Viral Gene Therapy Squashes Cancer (June 03 2006)
Impressive progress is being made with gene therapies in the laboratory, as demonstrated by this item from EurekAlert: "researchers have used gene therapy to either completely abolish or significantly inhibit tumor progression in a mouse model of ovarian cancer ... They treated some of the mice immediately with a genetically engineered vaccinia virus containing a gene coding cytosine deaminase, a suicide gene, and delayed treatment of other mice for 30 or 60 days. ... The researchers found complete inhibition of tumor growth in the mice that were treated immediately with gene therapy and significant tumor inhibition in the 30- and 60-day delayed treatment mice." Scientists can now target abnormal cells with great specificity based on their biochemistry, but the real economic barrier for this sort of treatment is the enormous variety in that biochemistry for cancer cells.
Never Too Late For Exercise (June 02 2006)
EurekAlert delivers another pointed reminder of the necessity of exercise for healthy longevity. Calorie restriction may be strictly better, but you're only hurting yourself by not keeping up with the exercise: "Continuing to lead an inactive lifestyle leads to a gradual decline in many important markers for cardiovascular health. ... The good news is that a small amount of physical activity can make a big difference in reducing the risks for developing such conditions as heart disease, stroke or diabetes. Our findings demonstrate that while the cost of choosing a sedentary lifestyle can be high, switching to an active way of life can be beneficial at any time." You only have the one shot at living healthily into the era of meaningful anti-aging medicine - why risk missing out on a long, exciting future by failing to keep up with the health basics today?
On Hormesis and Healthy Longevity (June 02 2006)
Via the Life Extension Foundation News, a short article on hormesis and its effects on our health and longevity. As for so many complex aspects of our environment and biochemistry, researchers presently know too little to offer specific recommendations: "Small doses of 'stressors' normally considered dangerous to health can actually boost the body's self-repair system, and as a side-effect preserve youth, experts believe. ... In recent years, it has been shown to extend lifespan in yeast, fruit flies, worms and rodents. If the results of such studies also apply to people, it means hormesis could extend average human lifespan to 90. Average lifespans in the UK are now around 75 for men and 80 for women. Stressors seem to kick-start natural repair mechanisms, including the enzymes that patch up damaged DNA. As the repair systems fix damage normally caused by ageing, the body is rejuvenated. ... Exercise and calorie restriction may both promote longevity partly through the stress they cause."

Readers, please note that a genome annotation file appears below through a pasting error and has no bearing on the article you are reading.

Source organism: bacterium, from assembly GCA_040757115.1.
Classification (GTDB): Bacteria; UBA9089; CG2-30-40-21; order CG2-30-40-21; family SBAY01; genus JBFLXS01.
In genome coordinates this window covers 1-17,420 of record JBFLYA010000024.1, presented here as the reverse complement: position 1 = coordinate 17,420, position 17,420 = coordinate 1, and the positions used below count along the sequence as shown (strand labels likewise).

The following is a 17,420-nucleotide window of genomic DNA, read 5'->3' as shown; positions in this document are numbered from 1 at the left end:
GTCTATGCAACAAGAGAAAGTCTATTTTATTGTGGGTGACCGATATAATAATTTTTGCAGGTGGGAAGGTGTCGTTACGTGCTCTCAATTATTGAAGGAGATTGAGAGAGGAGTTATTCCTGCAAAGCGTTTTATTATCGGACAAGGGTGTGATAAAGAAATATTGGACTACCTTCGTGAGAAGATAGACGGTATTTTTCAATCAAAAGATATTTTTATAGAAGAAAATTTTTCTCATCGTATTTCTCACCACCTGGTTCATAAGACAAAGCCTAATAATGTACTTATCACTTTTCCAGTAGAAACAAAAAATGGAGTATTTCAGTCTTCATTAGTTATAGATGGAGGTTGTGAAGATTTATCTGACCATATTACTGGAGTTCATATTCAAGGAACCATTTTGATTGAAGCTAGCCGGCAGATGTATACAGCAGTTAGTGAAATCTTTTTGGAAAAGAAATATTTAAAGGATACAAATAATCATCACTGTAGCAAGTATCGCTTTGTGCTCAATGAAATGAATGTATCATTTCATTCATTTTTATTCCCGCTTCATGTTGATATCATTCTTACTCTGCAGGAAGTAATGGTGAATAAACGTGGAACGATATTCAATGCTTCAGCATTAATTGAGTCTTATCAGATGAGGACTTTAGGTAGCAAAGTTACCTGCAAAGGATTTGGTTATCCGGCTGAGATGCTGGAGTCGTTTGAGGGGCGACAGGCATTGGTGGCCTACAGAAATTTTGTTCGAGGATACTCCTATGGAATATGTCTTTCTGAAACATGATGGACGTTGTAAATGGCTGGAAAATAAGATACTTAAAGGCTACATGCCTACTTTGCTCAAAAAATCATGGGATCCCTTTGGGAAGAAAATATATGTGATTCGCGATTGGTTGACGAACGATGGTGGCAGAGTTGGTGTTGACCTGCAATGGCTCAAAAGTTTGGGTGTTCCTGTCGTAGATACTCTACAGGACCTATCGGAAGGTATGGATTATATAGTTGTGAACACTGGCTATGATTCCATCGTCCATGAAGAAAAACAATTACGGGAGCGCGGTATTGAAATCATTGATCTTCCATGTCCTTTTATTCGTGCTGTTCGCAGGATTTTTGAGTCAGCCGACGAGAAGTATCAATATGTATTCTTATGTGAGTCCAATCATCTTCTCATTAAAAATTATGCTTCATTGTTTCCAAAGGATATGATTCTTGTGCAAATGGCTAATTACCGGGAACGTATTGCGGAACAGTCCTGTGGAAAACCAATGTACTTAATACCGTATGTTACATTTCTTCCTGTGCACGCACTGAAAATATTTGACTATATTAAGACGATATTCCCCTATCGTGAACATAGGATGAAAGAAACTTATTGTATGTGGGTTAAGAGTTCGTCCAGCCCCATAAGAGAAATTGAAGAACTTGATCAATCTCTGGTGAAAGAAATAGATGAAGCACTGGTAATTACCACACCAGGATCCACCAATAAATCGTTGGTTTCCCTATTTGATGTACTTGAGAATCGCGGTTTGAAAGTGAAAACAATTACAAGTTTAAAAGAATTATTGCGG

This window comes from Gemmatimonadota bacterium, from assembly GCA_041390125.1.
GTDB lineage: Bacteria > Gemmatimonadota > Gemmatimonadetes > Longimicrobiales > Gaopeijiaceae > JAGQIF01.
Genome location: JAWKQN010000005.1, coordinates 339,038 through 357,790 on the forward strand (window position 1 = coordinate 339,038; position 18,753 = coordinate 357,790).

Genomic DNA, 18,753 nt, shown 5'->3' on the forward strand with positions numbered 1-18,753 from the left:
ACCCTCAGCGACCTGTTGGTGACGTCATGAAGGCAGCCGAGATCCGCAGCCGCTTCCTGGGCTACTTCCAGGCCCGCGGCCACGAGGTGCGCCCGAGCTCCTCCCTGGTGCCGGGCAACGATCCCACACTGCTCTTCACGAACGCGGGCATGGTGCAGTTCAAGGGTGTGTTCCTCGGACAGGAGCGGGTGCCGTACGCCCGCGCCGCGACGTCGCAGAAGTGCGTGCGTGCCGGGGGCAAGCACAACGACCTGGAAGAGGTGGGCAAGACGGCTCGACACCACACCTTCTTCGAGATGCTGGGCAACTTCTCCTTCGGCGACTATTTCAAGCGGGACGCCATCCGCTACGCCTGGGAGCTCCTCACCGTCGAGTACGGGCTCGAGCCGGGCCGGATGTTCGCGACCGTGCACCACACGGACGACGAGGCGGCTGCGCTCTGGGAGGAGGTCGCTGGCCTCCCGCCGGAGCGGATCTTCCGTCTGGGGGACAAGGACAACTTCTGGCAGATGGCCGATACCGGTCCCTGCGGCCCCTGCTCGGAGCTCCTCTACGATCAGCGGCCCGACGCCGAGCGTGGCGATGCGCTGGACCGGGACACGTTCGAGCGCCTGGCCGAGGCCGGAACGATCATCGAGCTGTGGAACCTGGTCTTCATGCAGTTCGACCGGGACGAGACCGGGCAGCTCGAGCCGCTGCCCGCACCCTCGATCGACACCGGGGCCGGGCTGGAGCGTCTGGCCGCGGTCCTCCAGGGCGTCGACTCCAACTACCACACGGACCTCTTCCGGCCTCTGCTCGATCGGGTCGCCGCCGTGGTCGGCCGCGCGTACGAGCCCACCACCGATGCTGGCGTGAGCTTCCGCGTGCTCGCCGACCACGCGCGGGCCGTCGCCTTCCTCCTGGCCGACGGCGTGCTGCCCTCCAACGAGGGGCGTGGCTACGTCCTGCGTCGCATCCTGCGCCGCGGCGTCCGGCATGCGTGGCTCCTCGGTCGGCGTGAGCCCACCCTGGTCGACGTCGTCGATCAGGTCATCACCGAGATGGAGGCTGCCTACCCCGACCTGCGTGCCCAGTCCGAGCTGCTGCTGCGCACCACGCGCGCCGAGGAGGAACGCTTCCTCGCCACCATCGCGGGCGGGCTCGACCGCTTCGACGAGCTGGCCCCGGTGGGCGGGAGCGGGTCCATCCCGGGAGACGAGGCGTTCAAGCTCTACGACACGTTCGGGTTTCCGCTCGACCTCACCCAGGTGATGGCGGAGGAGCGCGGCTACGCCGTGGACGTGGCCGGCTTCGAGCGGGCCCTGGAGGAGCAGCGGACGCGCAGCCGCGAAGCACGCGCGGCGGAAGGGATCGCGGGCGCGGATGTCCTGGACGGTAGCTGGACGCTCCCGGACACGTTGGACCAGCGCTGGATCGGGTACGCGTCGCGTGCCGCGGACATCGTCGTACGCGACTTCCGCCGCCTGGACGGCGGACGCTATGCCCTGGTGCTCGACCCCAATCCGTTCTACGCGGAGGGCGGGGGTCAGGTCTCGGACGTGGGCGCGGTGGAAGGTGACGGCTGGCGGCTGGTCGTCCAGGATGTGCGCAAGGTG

Exploring the Cancer-Aging Link (June 01 2006)
EurekAlert shows one of many ongoing investigations into the biochemical roots of the relationship between aging and cancer: "Proteins which prevent cancer in humans by ensuring that cells don't divide if they have chromosomal damage have been shown to determine lifespan in the nematode worm C. elegans. ... checkpoint proteins, traditionally thought only to be functional in cells that divide, are also active in cells that no longer divide. The fact that the proteins appear to have dual functions opens a new way to study the connection between aging and cancer.
... variations in checkpoint proteins in humans may place some individuals at risk for cancer, but protect them against other age-associated diseases; or conversely, set a genetic course for a shorter life which would be free from cancer. ... We think there are many more checkpoint proteins - in worms, in complex animals, in humans. Some may be more attractive than others for developing therapies for cancer and aging."
35th AGE Annual Meeting Starts (June 01 2006)
As Kevin Perrott notes, the 35th American Aging Association (AGE) annual meeting gets underway tomorrow. "The broad theme selected for the AGE 2006 meeting is Interventions in Aging and Age-related Diseases: The Present and the Future. ... The first day is comparison of caloric restriction (CR) in model organisms which I think will be a very helpful in integrating what is known about CR into a more coherent picture of what it might mean for its effectiveness in humans. There are more than a couple of Mprize researchers making presentations so it should be particularly interesting. Day two is focusing on the role of mitochondria in aging and the mechanisms behind sarcopenia and osteoporosis. Day three continues in the same fashion of discussing the physiological basis for aging syndromes of the skin and immune system. ... All in all another busy weekend of information sharing and some great opportunities to talk with some of the major players in aging research today."
State of Werner Syndrome Research (May 31 2006)